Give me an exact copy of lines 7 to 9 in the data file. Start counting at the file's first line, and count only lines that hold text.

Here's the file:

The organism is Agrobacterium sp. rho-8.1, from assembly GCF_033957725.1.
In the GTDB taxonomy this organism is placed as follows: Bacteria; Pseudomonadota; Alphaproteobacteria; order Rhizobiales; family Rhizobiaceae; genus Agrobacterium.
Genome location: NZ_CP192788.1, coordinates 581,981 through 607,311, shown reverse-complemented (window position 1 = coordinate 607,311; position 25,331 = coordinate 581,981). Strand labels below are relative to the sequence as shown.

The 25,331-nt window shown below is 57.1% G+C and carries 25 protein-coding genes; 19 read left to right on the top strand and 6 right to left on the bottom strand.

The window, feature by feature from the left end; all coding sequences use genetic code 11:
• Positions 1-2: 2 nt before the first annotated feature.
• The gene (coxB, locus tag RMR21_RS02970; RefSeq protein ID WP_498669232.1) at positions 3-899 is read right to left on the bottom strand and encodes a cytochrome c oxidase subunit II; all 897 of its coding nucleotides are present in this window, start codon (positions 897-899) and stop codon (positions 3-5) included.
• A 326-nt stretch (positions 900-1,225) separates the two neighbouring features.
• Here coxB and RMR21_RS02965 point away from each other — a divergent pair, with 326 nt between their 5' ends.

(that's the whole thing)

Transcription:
• The gene (coxB, locus tag RMR21_RS02970; RefSeq protein ID WP_498669232.1) at positions 3-899 is read right to left on the bottom strand and encodes a cytochrome c oxidase subunit II; all 897 of its coding nucleotides are present in this window, start codon (positions 897-899) and stop codon (positions 3-5) included.
• A 326-nt stretch (positions 900-1,225) separates the two neighbouring features.
• Here coxB and RMR21_RS02965 point away from each other — a divergent pair, with 326 nt between their 5' ends.